What's Your Corporate Twitter Policy?

Jeremiah Owyang stirred up something of a micro-blogging storm earlier today, starting with an excellent summary post about the growing use of Twitter as a rapid-fire means of connecting, communicating, meme-tracking, and generally following the daily thoughts, deeds and interests of friends and like-minded people throughout the noosphere.

(Aside: perhaps Twitter, in one sense, is the noosphere - the entire sphere of human thought, delivered in tantalising 140 character fragments).

The response to Jeremiah's post has been remarkable, with more than 300 comments at the time I'm writing this - 300 new people for Jeremiah to follow on Twitter (yikes!). I really like his succinct, poetic restatement of Metcalfe's Law:

The Fabric becomes stronger as the Threads connect
As it happens, I came across Jeremiah's post just as I was having a conversation with a client about corporate policies to address employees' use of social media tools and spaces such as blogs, Facebook, and Twitter.

It's a topic that often comes up in my discussions with clients and one I've been watching with interest for the last five years or so. The first time I came across something approximating a corporate blogging policy was listening to the advice of Cathy Reuben, a labour and employment lawyer, at one of the first big blogging conferences back in 2003. Cathy was kind enough to sit with me after her panel session so that I could write up a post from her presentation notes. Reading that post over again now, I think her advice for blogging employees and employers still holds up pretty well.

There have been all kinds of developments in the realm of "acceptable use" guidelines, advice and policies since then, from the benign to the ridiculous. I guess every organization needs to look at this space from their own perspective and figure out what's going to work within their culture.

Clearly, as Twitter and other nano-blogging, micro-personal-broadcasting "conversation ecosystem" things continue to grow, the membrane gets more and more porous. I love that. But there are punters out there concerned about how tools like Twitter and environments such as Facebook could be used for competitive intelligence and other nefarious uses.

I'm sure some of the chaps meeting round the table at the recently-launched big business Blog Council are having conniptions about precisely this kind of thing. Or, to be fair, the main participants at the Blog Council are probably all cool and Gonzo about what's going on with Twitter and the like - happy to watch their colleagues frolic freely in the untrammeled, bucolic innocence of the social media meadow. But I bet there's some over-suited corporate lawyers hovering in the background, quietly breaking into a flop sweat.

It's a quandary. This is the same battleground we've been fighting back and forth over for years. I can recall lengthy, heated discussions with CEOs, clients, and colleagues about whether they should respond to (actual, physical) letters of complaint from clients. Later, it was whether or not to read and respond to postings in web discussion forums. Then, what happens when your employees (or even your CEO) are caught posting anonymously? And what do you do about leaks? Or the fact that you can now see that your team mate spent the last 3 hours playing goddam Scrabulous on Facebook, when they were supposed to be drafting that report for you.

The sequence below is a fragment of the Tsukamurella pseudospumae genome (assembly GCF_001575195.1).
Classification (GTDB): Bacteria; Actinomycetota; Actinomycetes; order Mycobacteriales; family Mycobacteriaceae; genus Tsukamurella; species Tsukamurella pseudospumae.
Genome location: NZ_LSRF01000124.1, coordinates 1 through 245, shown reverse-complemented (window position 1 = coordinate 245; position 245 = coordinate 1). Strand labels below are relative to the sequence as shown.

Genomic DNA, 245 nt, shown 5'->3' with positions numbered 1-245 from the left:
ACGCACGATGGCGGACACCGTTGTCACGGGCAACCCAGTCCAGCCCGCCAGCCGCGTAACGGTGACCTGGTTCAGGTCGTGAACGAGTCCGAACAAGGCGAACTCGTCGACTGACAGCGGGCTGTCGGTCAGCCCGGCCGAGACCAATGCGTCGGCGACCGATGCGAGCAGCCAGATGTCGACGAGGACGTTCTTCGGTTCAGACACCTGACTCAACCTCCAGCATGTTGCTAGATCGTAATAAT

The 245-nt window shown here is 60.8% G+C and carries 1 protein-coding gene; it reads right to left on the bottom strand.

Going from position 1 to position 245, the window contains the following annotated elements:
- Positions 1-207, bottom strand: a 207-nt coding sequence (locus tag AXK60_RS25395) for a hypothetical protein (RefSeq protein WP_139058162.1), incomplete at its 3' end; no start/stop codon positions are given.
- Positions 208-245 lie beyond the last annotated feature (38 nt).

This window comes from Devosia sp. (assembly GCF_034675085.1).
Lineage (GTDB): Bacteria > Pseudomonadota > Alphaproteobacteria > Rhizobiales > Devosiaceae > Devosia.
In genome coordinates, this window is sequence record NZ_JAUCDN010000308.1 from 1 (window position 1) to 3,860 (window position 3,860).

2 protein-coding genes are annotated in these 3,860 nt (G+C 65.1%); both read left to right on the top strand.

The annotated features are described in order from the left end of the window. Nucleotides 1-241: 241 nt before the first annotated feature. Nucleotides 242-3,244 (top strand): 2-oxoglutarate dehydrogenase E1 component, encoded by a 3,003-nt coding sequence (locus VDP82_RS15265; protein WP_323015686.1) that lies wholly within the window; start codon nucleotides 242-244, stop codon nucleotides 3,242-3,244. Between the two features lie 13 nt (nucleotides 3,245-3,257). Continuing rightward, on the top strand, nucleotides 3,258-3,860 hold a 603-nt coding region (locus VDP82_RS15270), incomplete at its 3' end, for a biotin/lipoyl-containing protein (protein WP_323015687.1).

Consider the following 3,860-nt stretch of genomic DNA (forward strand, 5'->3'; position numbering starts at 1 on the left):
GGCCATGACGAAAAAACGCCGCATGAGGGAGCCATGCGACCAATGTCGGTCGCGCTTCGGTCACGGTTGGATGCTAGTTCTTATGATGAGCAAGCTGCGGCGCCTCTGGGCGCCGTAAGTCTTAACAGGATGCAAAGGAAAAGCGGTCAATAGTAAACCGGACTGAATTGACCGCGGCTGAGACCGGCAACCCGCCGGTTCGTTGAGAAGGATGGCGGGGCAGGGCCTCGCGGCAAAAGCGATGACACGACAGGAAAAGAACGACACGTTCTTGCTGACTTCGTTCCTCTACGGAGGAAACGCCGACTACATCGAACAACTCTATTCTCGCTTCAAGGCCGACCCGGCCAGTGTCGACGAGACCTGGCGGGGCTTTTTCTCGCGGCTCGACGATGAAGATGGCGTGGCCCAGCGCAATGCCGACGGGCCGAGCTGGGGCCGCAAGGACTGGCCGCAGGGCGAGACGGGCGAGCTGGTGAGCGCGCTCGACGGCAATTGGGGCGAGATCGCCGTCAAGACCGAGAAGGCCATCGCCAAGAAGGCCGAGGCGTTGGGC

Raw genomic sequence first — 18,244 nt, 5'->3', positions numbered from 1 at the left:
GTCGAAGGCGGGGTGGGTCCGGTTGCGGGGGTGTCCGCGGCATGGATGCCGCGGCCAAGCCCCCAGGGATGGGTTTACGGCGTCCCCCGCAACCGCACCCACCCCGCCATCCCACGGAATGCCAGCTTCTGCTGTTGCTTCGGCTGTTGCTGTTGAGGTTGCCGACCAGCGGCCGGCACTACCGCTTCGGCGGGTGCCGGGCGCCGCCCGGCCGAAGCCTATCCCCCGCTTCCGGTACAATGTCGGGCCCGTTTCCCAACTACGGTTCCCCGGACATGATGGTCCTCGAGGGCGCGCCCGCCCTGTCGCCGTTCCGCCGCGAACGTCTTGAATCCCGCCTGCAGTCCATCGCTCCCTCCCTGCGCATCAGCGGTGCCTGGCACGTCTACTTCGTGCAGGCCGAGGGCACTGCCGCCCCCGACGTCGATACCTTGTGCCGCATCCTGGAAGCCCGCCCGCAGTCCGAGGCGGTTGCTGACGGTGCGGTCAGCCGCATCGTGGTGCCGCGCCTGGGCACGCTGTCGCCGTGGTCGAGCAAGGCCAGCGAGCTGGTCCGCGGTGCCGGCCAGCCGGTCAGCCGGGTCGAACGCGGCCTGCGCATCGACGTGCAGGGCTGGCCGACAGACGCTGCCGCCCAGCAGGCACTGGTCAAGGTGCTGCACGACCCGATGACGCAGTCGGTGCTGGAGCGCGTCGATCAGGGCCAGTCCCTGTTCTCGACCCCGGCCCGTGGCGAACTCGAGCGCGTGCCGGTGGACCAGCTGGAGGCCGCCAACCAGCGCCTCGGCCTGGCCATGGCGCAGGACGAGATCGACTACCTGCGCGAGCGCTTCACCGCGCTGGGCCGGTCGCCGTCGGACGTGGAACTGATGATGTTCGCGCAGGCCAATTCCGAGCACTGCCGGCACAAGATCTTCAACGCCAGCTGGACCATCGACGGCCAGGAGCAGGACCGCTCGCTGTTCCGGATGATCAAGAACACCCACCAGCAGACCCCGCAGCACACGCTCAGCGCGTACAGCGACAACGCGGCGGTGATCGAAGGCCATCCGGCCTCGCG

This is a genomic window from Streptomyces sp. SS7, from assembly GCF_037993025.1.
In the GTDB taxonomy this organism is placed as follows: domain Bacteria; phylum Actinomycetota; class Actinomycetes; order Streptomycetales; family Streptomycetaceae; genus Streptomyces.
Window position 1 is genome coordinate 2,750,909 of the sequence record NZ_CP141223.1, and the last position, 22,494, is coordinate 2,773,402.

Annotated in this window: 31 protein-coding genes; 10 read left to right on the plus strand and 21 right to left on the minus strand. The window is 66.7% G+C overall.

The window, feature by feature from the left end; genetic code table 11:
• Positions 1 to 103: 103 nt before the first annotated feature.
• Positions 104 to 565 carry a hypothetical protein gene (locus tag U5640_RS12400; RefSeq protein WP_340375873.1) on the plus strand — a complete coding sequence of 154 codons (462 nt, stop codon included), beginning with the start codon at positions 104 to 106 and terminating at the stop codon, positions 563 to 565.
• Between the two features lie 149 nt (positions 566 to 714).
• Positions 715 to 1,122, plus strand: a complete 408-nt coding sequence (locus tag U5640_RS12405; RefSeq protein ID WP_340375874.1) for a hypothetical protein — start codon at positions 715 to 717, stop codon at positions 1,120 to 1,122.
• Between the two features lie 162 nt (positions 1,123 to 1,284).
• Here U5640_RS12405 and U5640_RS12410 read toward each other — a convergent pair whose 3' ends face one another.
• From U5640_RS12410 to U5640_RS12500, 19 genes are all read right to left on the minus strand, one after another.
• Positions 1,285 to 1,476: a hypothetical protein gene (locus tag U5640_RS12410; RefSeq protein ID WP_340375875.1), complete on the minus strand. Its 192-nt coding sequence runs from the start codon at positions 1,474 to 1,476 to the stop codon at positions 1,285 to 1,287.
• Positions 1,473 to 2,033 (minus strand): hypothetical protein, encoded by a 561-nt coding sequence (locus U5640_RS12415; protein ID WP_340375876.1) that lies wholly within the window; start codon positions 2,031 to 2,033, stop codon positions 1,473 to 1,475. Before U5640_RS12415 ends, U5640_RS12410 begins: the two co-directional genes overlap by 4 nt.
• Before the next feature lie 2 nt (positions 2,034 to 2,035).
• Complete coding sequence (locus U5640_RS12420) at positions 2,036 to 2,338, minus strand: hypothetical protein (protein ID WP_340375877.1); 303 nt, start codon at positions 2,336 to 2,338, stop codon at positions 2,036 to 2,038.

The more porous the membrane between you and the outside world, the greater the alignment between you, your colleagues, and your customers, as Hugh said. Yes. But eek!

As Lionel Menchaca put it: "Transparency is still key, but the reality for large corporations is that there are some things we can't discuss," - and some things you definitely don't want to find your employees posting links to online.

For the record, the client I happened to be chatting with when I came across Jeremiah's post are EXTREMELY clueful. They really don't want to get into anything heavy-handed, but they have good reason to be concerned about the lovely leakiness of social media, simply because a lot of their work involves handling really confidential client-related stuff, and not everyone has the good sense to observe the boundaries of good common sense.

So. It's just pragmatic to expect that policies of some kind are inevitable and, from a disclosure point of view, necessary. Not One Policy To Rule Them All, though. Thoughtful, specific policies that work for your organisation. You can't buy this kind of thing off the shelf.

Although, that reminds me...

One of the other things I referenced in my comment at Jeremiah's post was something I've mentioned in presentations and client discussions a few times: "The Earl Gilmore Rulebook". I first heard something of Earl's story from Doc Searls a long time ago. Earl founded a software company some time around 1980 - way back when you could call a startup something as simple and literal as "Business Application Systems" without fear of ambiguity.

As Doc tells it, Earl's entire employee manual consisted of two pages, with one rule per page:

Rule #1: Use good judgement.
Rule #2: Violate Rule #1 and you're in deep shit.

To my mind, that still stands as one of the best, general purpose, all-encompassing HR policies I've ever come across.

OK, so it may not work for everyone. To that end, I've started to collect a list o' links to other examples of social media policies from far and wide, and a handful of interesting articles about this question. If you're interested, I've bookmarked them at my del.icio.us account, here.

Meanwhile, an interesting side effect of the comment I left on Jeremiah's post is that I seem to have picked up about 20 new Twitter followers in the last couple of hours. Welcome, friendly stalkers!